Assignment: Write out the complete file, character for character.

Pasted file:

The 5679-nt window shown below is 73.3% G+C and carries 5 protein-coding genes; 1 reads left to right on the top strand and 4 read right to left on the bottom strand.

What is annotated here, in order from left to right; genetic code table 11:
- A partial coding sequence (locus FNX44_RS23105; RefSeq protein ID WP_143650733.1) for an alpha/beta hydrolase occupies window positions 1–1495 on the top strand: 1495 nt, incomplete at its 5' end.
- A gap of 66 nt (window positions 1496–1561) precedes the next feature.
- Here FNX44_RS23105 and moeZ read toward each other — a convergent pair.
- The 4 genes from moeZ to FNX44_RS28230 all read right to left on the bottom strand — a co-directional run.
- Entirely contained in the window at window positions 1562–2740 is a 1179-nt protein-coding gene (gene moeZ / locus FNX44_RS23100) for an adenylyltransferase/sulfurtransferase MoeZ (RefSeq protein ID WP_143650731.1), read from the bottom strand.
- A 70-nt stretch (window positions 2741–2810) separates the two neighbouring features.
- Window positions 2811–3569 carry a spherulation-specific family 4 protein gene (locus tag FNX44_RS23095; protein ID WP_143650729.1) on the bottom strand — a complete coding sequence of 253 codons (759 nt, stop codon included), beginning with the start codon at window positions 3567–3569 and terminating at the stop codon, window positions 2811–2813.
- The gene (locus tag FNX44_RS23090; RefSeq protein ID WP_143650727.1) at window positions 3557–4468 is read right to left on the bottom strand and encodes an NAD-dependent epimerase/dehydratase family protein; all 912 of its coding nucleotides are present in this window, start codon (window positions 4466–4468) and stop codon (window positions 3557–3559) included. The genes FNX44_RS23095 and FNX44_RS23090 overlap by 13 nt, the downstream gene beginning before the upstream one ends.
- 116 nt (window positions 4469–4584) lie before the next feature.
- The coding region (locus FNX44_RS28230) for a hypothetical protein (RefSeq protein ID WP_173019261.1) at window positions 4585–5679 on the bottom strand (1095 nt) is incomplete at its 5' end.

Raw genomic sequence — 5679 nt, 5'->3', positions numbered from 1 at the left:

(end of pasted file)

The 5679-nt window shown below is 73.3% G+C and carries 5 protein-coding genes; 1 reads left to right on the top strand and 4 read right to left on the bottom strand.

What is annotated here, in order from left to right; genetic code table 11:
- A partial coding sequence (locus FNX44_RS23105; RefSeq protein ID WP_143650733.1) for an alpha/beta hydrolase occupies window positions 1–1495 on the top strand: 1495 nt, incomplete at its 5' end.
- A gap of 66 nt (window positions 1496–1561) precedes the next feature.
- Here FNX44_RS23105 and moeZ read toward each other — a convergent pair.
- The 4 genes from moeZ to FNX44_RS28230 all read right to left on the bottom strand — a co-directional run.
- Entirely contained in the window at window positions 1562–2740 is a 1179-nt protein-coding gene (gene moeZ / locus FNX44_RS23100) for an adenylyltransferase/sulfurtransferase MoeZ (RefSeq protein ID WP_143650731.1), read from the bottom strand.
- A 70-nt stretch (window positions 2741–2810) separates the two neighbouring features.
- Window positions 2811–3569 carry a spherulation-specific family 4 protein gene (locus tag FNX44_RS23095; protein ID WP_143650729.1) on the bottom strand — a complete coding sequence of 253 codons (759 nt, stop codon included), beginning with the start codon at window positions 3567–3569 and terminating at the stop codon, window positions 2811–2813.
- The gene (locus tag FNX44_RS23090; RefSeq protein ID WP_143650727.1) at window positions 3557–4468 is read right to left on the bottom strand and encodes an NAD-dependent epimerase/dehydratase family protein; all 912 of its coding nucleotides are present in this window, start codon (window positions 4466–4468) and stop codon (window positions 3557–3559) included. The genes FNX44_RS23095 and FNX44_RS23090 overlap by 13 nt, the downstream gene beginning before the upstream one ends.
- 116 nt (window positions 4469–4584) lie before the next feature.
- The coding region (locus FNX44_RS28230) for a hypothetical protein (RefSeq protein ID WP_173019261.1) at window positions 4585–5679 on the bottom strand (1095 nt) is incomplete at its 5' end.

Raw genomic sequence — 5679 nt, 5'->3', positions numbered from 1 at the left: